THE MARVELOUS MRS. MAISEL (Season 5) -- Laughter and Tears Abound As Midge Takes Her Final Bow
Review by Tatiana Miranda
In 2017, writer-producer duo and couple Daniel Palladino and Amy Sherman-Palladino released the first season of the Prime Video original series The Marvelous Mrs. Maisel. Over the following five years, Mrs. Maisel went on to win 20 Emmys, including the first win from a streaming series for best comedy. Centered around a 1950s housewife who decides to become a stand-up comic after divorcing her husband, Mrs. Maisel is full of Sherman-Palladino’s signature quick dialogue and thought-out set design and costuming that is accurate to the time period.
The series quickly found its fanbase in both fans of period dramas and those familiar with the Palladinos’ previous comedy series, Gilmore Girls. Starring real-life historical figures, such as the infamous comic Lenny Bruce, and original characters full of personality and humor, The Marvelous Mrs. Maisel is a show that only improves season after season, reaching its climax in the fifth and final season.
From the Gaslight Cafe in Greenwich Village to a resort in Miami, the titular Midge Maisel has traveled far and wide in search of her “big break” as a stand-up comic. After her husband, Joel, leaves her in season 1, she begins her new life as a comic with the help of her friend and manager, Susie Myerson. In the final season, Midge is more determined than ever to make it big as she reflects on a confrontation with her romantic interest and mentor, Lenny Bruce, that occurred at the end of season 4. While still continuing her gig as an emcee at a strip club from the previous season, Midge embarks on a new journey that might finally give her the extra push she’s been needing.
Like Mrs. Maisel’s previous seasons, season 5 has no shortage of hilarious exchanges of dialogue and stand-up routines. Many beloved characters also return in the final season and even more are introduced. Recurring characters from season 4 make more major appearances this season, including the television show host, Gordon Ford, and the show’s booker, Mike Carr.
Unlike its previous seasons, though, there is a sense of finality that goes beyond just the series nearing its end. As is revealed in the first episode of the new season, Midge has reached a mindset of “now or nothing.” Meaning that Susie must work harder than ever to get Midge’s big break before their time runs out.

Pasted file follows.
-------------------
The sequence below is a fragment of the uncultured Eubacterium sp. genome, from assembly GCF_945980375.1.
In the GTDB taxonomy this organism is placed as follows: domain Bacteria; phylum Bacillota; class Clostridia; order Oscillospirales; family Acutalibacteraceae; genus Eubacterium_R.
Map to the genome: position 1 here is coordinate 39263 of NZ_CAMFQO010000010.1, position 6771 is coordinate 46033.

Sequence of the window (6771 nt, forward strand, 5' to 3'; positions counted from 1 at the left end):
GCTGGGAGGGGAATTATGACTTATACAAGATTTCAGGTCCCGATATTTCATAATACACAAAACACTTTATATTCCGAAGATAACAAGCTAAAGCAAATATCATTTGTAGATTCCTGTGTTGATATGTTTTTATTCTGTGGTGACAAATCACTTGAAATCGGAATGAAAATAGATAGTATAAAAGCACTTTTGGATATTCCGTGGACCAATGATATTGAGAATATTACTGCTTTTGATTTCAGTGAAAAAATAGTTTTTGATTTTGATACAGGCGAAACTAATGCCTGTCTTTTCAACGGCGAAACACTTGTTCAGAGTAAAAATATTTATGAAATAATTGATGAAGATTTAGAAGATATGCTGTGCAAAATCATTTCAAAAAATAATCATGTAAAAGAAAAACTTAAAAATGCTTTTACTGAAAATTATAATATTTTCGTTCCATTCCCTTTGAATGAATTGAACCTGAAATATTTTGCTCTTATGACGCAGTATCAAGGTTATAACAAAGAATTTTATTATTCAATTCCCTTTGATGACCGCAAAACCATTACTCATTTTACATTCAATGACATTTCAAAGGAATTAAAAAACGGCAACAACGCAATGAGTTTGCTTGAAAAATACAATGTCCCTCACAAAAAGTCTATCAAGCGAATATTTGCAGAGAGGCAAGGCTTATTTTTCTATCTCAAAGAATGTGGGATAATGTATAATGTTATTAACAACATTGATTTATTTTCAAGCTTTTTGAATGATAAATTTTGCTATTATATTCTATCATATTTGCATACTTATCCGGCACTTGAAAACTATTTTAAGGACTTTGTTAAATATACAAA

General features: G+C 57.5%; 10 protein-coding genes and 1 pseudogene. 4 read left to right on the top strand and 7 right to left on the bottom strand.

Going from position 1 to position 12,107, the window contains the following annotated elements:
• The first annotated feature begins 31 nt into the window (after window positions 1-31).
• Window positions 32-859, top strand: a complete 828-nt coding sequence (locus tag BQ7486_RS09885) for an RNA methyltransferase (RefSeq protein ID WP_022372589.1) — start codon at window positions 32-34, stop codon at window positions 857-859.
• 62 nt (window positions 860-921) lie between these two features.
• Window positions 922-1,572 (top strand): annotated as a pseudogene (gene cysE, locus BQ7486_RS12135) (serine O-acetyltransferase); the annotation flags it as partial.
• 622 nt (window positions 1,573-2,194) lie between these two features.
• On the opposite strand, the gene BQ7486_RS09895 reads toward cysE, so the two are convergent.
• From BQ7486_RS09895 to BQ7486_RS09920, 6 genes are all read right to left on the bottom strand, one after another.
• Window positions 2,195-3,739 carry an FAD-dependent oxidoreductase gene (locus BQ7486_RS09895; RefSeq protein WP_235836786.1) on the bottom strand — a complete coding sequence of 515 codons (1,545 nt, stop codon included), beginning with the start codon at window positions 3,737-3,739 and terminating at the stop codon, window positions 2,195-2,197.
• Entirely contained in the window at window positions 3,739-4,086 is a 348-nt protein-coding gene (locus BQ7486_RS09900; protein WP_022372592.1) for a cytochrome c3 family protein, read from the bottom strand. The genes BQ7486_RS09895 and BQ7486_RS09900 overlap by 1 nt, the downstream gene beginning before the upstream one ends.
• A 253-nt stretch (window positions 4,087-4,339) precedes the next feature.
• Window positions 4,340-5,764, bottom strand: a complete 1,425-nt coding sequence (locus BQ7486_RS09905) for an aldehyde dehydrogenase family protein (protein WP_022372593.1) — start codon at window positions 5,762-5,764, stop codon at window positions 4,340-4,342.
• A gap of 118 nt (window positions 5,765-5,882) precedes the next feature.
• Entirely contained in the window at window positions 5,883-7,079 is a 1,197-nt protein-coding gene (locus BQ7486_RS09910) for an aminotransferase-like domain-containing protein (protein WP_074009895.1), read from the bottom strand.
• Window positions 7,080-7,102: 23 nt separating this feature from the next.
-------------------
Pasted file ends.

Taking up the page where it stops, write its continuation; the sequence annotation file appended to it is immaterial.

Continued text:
Season 5 also takes a unique and new direction in terms of storytelling. Whether it be to fit in Midge’s entire story within the confines of the nine-episode season or to quell any fears about her future, this season of Mrs. Maisel regularly has opening scenes and, in one case, an entire episode that flashes forward in time. Although it’s disorienting at first to see these characters in a new time period, the change makes sense structurally and allows the audience to feel content as the series concludes.
Like Midge herself, season 5 of The Marvelous Mrs. Maisel is visually stunning and full of laughs. This season takes its chances, and they pay off, making it probably the most conclusive and heartfelt final season of a show to come out in recent years.
The first three episodes of The Marvelous Mrs. Maisel season 5 begin streaming on Amazon Prime Video on April 14. All nine episodes reviewed.
4/16/2023 11:27:13 am
I have loved this series, but I found the first three episodes disappointing. The laughs are intermittent, many of the jokes fall flat, and the "fast forward" scenes in the future are infuriating because they rob the series of the friction that is critical to drama and comedy. Throughout this series, we have wondered whether her talent will overcome her penchant for accumulating self-inflicted wounds. Now that we know the answer this early, none of mishaps that befall her have any dramatic weight. Will she get fired from her job as a TV comedy writer? It doesn't matter because we know that in the end, she's going to end up a superstar (and, from the vignettes we've seen, a rather obnoxious one). So far, that "fast forward" choice has made each episode much less compelling. If it weren't for the immensely talented cast, I'd be bored.
5/25/2023 09:30:15 pm
I was so disappointed with season 5 I thought they could have done a better job. And the way they ended it, it made me so mad. They could have done a much better job than what they did. I found they did the same thing to Gilmore Girls a year in the life. Seems they tank when they're ending a series.
5/25/2023 11:57:36 pm
So much of this series was rich and funny (especially if one is Jewish, we love to make fun of ourselves) so it is with a heavy heart that I say goodbye to Mrs. Maisel but carry an even heavier burden, that the finale which could have been fantastic was anything but that. I don’t care what the writer or show runner thinks about their agenda—it’s the audience you should be thinking about and what they want. If I want to see aging beauties, and non beauties I don’t need cable. If I wanted to be reminded of the heartbreak of Lenny Bruce I can google him. If I wanted unhappiness and confusion and people who talk to ashtrays or worse yet wind up in one, I can turn on CNN. No Palladinos. You turned your back on the audience and like a skunk lifted your tails and sprayed.
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